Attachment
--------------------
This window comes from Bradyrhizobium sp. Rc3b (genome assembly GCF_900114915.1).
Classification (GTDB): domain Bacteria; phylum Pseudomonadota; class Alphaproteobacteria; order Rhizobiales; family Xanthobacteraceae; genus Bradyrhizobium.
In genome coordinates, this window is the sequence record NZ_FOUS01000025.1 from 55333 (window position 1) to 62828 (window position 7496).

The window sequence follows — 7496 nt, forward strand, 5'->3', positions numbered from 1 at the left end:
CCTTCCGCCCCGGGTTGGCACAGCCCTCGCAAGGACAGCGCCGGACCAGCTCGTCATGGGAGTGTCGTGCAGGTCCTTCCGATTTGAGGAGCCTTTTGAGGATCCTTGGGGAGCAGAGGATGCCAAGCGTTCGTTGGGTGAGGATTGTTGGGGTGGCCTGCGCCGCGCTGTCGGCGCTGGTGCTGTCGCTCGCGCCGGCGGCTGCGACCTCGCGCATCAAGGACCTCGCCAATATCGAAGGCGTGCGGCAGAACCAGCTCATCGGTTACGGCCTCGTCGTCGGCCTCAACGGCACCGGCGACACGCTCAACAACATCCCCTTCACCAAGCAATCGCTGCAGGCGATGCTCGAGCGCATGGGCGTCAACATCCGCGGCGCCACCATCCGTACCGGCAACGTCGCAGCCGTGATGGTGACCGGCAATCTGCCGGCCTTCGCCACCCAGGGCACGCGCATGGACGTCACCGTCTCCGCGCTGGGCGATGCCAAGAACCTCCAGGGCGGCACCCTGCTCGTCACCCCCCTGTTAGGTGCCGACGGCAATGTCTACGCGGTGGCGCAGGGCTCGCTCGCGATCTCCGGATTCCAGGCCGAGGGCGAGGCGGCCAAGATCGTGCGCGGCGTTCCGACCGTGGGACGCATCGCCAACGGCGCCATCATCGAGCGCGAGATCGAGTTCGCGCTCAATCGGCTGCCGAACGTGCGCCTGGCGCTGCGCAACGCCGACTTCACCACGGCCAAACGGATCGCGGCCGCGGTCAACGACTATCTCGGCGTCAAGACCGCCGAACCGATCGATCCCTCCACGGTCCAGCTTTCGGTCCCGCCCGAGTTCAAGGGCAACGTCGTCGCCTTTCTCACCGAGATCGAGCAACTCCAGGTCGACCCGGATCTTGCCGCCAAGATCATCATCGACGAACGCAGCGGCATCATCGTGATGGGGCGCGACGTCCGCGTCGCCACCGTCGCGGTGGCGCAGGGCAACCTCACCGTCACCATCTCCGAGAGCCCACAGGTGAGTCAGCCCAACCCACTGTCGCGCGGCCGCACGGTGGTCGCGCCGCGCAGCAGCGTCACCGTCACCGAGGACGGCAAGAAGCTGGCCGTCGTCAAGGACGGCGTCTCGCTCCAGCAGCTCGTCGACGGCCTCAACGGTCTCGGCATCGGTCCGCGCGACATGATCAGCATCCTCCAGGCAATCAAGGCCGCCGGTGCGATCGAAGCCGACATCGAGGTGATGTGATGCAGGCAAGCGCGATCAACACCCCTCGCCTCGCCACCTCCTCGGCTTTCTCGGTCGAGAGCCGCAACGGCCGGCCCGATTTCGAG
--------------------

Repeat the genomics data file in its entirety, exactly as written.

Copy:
This window comes from Bradyrhizobium sp. Rc3b (genome assembly GCF_900114915.1).
Classification (GTDB): domain Bacteria; phylum Pseudomonadota; class Alphaproteobacteria; order Rhizobiales; family Xanthobacteraceae; genus Bradyrhizobium.
In genome coordinates, this window is the sequence record NZ_FOUS01000025.1 from 55333 (window position 1) to 62828 (window position 7496).

The window sequence follows — 7496 nt, forward strand, 5'->3', positions numbered from 1 at the left end:
CCTTCCGCCCCGGGTTGGCACAGCCCTCGCAAGGACAGCGCCGGACCAGCTCGTCATGGGAGTGTCGTGCAGGTCCTTCCGATTTGAGGAGCCTTTTGAGGATCCTTGGGGAGCAGAGGATGCCAAGCGTTCGTTGGGTGAGGATTGTTGGGGTGGCCTGCGCCGCGCTGTCGGCGCTGGTGCTGTCGCTCGCGCCGGCGGCTGCGACCTCGCGCATCAAGGACCTCGCCAATATCGAAGGCGTGCGGCAGAACCAGCTCATCGGTTACGGCCTCGTCGTCGGCCTCAACGGCACCGGCGACACGCTCAACAACATCCCCTTCACCAAGCAATCGCTGCAGGCGATGCTCGAGCGCATGGGCGTCAACATCCGCGGCGCCACCATCCGTACCGGCAACGTCGCAGCCGTGATGGTGACCGGCAATCTGCCGGCCTTCGCCACCCAGGGCACGCGCATGGACGTCACCGTCTCCGCGCTGGGCGATGCCAAGAACCTCCAGGGCGGCACCCTGCTCGTCACCCCCCTGTTAGGTGCCGACGGCAATGTCTACGCGGTGGCGCAGGGCTCGCTCGCGATCTCCGGATTCCAGGCCGAGGGCGAGGCGGCCAAGATCGTGCGCGGCGTTCCGACCGTGGGACGCATCGCCAACGGCGCCATCATCGAGCGCGAGATCGAGTTCGCGCTCAATCGGCTGCCGAACGTGCGCCTGGCGCTGCGCAACGCCGACTTCACCACGGCCAAACGGATCGCGGCCGCGGTCAACGACTATCTCGGCGTCAAGACCGCCGAACCGATCGATCCCTCCACGGTCCAGCTTTCGGTCCCGCCCGAGTTCAAGGGCAACGTCGTCGCCTTTCTCACCGAGATCGAGCAACTCCAGGTCGACCCGGATCTTGCCGCCAAGATCATCATCGACGAACGCAGCGGCATCATCGTGATGGGGCGCGACGTCCGCGTCGCCACCGTCGCGGTGGCGCAGGGCAACCTCACCGTCACCATCTCCGAGAGCCCACAGGTGAGTCAGCCCAACCCACTGTCGCGCGGCCGCACGGTGGTCGCGCCGCGCAGCAGCGTCACCGTCACCGAGGACGGCAAGAAGCTGGCCGTCGTCAAGGACGGCGTCTCGCTCCAGCAGCTCGTCGACGGCCTCAACGGTCTCGGCATCGGTCCGCGCGACATGATCAGCATCCTCCAGGCAATCAAGGCCGCCGGTGCGATCGAAGCCGACATCGAGGTGATGTGATGCAGGCAAGCGCGATCAACACCCCTCGCCTCGCCACCTCCTCGGCTTTCTCGGTCGAGAGCCGCAACGGCCGGCCCGATTTCGAG